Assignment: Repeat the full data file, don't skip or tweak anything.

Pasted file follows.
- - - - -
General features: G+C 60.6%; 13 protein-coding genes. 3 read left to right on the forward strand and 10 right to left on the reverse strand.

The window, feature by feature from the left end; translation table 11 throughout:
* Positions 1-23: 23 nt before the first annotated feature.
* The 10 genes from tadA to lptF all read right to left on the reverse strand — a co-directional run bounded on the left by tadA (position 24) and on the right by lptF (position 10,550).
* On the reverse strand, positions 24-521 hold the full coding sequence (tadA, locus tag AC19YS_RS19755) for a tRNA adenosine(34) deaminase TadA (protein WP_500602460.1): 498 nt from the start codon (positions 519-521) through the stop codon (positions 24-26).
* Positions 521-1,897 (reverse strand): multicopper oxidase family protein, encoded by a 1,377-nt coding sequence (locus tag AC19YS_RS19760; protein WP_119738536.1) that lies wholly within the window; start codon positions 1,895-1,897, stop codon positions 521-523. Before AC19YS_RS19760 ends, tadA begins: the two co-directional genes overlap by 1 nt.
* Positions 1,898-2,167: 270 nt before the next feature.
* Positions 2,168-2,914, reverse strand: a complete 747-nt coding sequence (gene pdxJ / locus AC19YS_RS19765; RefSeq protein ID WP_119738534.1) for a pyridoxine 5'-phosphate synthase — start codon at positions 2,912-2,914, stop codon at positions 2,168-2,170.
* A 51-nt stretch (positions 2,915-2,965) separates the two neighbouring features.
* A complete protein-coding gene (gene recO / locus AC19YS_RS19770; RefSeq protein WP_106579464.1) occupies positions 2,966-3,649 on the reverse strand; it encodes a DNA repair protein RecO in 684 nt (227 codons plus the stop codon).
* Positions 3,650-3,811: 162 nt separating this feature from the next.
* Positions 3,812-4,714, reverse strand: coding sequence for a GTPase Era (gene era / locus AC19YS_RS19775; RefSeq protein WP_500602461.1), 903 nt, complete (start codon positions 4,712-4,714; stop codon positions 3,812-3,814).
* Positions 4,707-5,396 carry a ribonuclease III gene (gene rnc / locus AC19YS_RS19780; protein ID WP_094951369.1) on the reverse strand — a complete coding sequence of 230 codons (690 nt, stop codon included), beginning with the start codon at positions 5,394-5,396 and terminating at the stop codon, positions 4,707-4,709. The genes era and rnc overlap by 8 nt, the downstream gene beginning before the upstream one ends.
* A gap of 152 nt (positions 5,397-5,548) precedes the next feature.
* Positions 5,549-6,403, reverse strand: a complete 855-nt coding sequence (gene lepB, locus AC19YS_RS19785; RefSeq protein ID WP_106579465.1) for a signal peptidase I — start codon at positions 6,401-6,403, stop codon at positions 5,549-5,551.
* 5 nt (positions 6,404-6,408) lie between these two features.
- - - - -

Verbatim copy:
General features: G+C 60.6%; 13 protein-coding genes. 3 read left to right on the forward strand and 10 right to left on the reverse strand.

The window, feature by feature from the left end; translation table 11 throughout:
* Positions 1-23: 23 nt before the first annotated feature.
* The 10 genes from tadA to lptF all read right to left on the reverse strand — a co-directional run bounded on the left by tadA (position 24) and on the right by lptF (position 10,550).
* On the reverse strand, positions 24-521 hold the full coding sequence (tadA, locus tag AC19YS_RS19755) for a tRNA adenosine(34) deaminase TadA (protein WP_500602460.1): 498 nt from the start codon (positions 519-521) through the stop codon (positions 24-26).
* Positions 521-1,897 (reverse strand): multicopper oxidase family protein, encoded by a 1,377-nt coding sequence (locus tag AC19YS_RS19760; protein WP_119738536.1) that lies wholly within the window; start codon positions 1,895-1,897, stop codon positions 521-523. Before AC19YS_RS19760 ends, tadA begins: the two co-directional genes overlap by 1 nt.
* Positions 1,898-2,167: 270 nt before the next feature.
* Positions 2,168-2,914, reverse strand: a complete 747-nt coding sequence (gene pdxJ / locus AC19YS_RS19765; RefSeq protein ID WP_119738534.1) for a pyridoxine 5'-phosphate synthase — start codon at positions 2,912-2,914, stop codon at positions 2,168-2,170.
* A 51-nt stretch (positions 2,915-2,965) separates the two neighbouring features.
* A complete protein-coding gene (gene recO / locus AC19YS_RS19770; RefSeq protein WP_106579464.1) occupies positions 2,966-3,649 on the reverse strand; it encodes a DNA repair protein RecO in 684 nt (227 codons plus the stop codon).
* Positions 3,650-3,811: 162 nt separating this feature from the next.
* Positions 3,812-4,714, reverse strand: coding sequence for a GTPase Era (gene era / locus AC19YS_RS19775; RefSeq protein WP_500602461.1), 903 nt, complete (start codon positions 4,712-4,714; stop codon positions 3,812-3,814).
* Positions 4,707-5,396 carry a ribonuclease III gene (gene rnc / locus AC19YS_RS19780; protein ID WP_094951369.1) on the reverse strand — a complete coding sequence of 230 codons (690 nt, stop codon included), beginning with the start codon at positions 5,394-5,396 and terminating at the stop codon, positions 4,707-4,709. The genes era and rnc overlap by 8 nt, the downstream gene beginning before the upstream one ends.
* A gap of 152 nt (positions 5,397-5,548) precedes the next feature.
* Positions 5,549-6,403, reverse strand: a complete 855-nt coding sequence (gene lepB, locus AC19YS_RS19785; RefSeq protein ID WP_106579465.1) for a signal peptidase I — start codon at positions 6,401-6,403, stop codon at positions 5,549-5,551.
* 5 nt (positions 6,404-6,408) lie between these two features.